On the very top, we keep big bulky stuff– gallons of distilled water for the c-pap machine, the Costco sized TP packs. The upper cubby left side holds a week’s worth of formula boxes — the cases of formula are stored under the shelving unit, but I like having a one week supply readily available– it helps me visually track that he’s getting the right amount of formula.
Right side cubby — some key features — it’s handy to have a visible place where the scissors always go. Theft of these scissors is taken very, very seriously. The ever-handy 3-M hook is at work here. Note also, that I label the spot. Labels are key for organization when you have multiple people doing care-giving tasks. Also in upper right– stash of dental care items grouped together in an old wipes box. We won’t elaborate about the bowel program products, thankyouverymuch.
This is the work area. With the leg extensions added to the shelves, it’s at a very comfortable height for me. What you’re seeing: On the left, the extension shelf holds a shallow plastic tray from Target which I use for medication and food assembly (it’s easy to wash spills and dribbles out, and syringes don’t roll away). I keep the pill splitter and crusher gadgets here, as well as the syringes and measuring cups needed for a day’s routine. Behind, in the black bin (also a Target find) I store new syringes and adapters, tapes of all sorts, and split gauze packages for stoma care.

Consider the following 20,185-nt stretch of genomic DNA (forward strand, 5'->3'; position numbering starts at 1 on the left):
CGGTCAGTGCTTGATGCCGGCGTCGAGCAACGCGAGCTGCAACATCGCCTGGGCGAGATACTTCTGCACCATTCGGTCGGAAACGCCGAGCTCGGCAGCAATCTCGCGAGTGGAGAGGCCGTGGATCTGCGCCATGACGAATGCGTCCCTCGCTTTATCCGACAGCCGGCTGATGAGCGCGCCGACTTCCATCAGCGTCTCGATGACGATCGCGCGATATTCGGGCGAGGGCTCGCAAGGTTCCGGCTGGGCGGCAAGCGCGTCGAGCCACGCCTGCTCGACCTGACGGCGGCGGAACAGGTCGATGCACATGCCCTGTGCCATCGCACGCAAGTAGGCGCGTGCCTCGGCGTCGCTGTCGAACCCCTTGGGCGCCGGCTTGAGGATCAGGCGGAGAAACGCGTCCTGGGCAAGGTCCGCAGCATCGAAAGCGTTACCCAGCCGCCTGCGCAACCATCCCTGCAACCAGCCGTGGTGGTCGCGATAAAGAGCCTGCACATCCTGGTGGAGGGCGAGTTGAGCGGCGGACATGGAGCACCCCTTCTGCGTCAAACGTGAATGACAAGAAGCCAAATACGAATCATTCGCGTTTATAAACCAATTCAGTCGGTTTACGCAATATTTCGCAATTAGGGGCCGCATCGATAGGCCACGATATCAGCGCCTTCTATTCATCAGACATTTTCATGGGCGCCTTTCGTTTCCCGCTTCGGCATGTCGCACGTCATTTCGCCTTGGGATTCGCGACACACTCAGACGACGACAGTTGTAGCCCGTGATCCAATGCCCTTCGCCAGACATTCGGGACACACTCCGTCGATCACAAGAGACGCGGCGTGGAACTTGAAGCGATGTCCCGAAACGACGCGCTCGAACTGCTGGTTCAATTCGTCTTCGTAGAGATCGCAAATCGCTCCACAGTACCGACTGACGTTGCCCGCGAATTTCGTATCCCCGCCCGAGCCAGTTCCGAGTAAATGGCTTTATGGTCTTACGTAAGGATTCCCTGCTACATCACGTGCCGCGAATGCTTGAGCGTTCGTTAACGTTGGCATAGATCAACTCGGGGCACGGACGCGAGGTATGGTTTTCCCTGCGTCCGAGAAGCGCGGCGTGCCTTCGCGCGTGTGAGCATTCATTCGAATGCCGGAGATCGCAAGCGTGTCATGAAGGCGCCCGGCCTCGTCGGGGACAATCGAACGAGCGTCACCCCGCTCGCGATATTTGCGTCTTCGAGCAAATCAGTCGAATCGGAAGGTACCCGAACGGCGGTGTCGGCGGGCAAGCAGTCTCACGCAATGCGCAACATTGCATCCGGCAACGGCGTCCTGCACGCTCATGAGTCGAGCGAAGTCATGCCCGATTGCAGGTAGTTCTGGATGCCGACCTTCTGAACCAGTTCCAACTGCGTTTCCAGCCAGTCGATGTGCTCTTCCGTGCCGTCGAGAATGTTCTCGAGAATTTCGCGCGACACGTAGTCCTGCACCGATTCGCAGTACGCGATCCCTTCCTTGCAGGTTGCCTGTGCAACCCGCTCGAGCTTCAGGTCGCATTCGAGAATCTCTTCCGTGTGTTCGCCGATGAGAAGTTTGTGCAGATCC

On the right, I have two plastic bins, side by side. One for medications, one for ingredients I add to formula when filling a feeding bag. I can easily slide the bin I’m working with out for easy access to the back.